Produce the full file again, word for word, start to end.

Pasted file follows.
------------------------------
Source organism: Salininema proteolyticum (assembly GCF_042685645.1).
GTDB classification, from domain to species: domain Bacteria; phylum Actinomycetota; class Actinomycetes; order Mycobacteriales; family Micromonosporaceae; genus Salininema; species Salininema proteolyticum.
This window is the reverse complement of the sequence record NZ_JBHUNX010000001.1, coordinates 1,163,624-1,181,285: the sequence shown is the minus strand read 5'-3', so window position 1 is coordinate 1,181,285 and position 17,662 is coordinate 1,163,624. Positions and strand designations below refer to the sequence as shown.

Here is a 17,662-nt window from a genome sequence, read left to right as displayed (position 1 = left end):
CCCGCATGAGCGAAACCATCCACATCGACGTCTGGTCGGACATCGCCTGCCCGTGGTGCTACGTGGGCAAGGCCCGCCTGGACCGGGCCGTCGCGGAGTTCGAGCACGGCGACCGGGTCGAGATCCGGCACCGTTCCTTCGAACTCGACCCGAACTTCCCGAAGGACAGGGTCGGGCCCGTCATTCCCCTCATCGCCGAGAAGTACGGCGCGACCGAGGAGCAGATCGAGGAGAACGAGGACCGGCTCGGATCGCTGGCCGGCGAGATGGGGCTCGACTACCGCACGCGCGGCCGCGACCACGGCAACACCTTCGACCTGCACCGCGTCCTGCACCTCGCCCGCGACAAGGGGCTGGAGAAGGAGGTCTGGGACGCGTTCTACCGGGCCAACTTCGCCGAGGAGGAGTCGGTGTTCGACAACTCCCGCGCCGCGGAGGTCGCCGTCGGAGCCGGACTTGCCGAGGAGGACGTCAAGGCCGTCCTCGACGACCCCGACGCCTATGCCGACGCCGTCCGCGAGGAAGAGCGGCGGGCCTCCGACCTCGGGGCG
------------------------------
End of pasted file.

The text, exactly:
Source organism: Salininema proteolyticum (assembly GCF_042685645.1).
GTDB classification, from domain to species: domain Bacteria; phylum Actinomycetota; class Actinomycetes; order Mycobacteriales; family Micromonosporaceae; genus Salininema; species Salininema proteolyticum.
This window is the reverse complement of the sequence record NZ_JBHUNX010000001.1, coordinates 1,163,624-1,181,285: the sequence shown is the minus strand read 5'-3', so window position 1 is coordinate 1,181,285 and position 17,662 is coordinate 1,163,624. Positions and strand designations below refer to the sequence as shown.

Here is a 17,662-nt window from a genome sequence, read left to right as displayed (position 1 = left end):
CCCGCATGAGCGAAACCATCCACATCGACGTCTGGTCGGACATCGCCTGCCCGTGGTGCTACGTGGGCAAGGCCCGCCTGGACCGGGCCGTCGCGGAGTTCGAGCACGGCGACCGGGTCGAGATCCGGCACCGTTCCTTCGAACTCGACCCGAACTTCCCGAAGGACAGGGTCGGGCCCGTCATTCCCCTCATCGCCGAGAAGTACGGCGCGACCGAGGAGCAGATCGAGGAGAACGAGGACCGGCTCGGATCGCTGGCCGGCGAGATGGGGCTCGACTACCGCACGCGCGGCCGCGACCACGGCAACACCTTCGACCTGCACCGCGTCCTGCACCTCGCCCGCGACAAGGGGCTGGAGAAGGAGGTCTGGGACGCGTTCTACCGGGCCAACTTCGCCGAGGAGGAGTCGGTGTTCGACAACTCCCGCGCCGCGGAGGTCGCCGTCGGAGCCGGACTTGCCGAGGAGGACGTCAAGGCCGTCCTCGACGACCCCGACGCCTATGCCGACGCCGTCCGCGAGGAAGAGCGGCGGGCCTCCGACCTCGGGGCG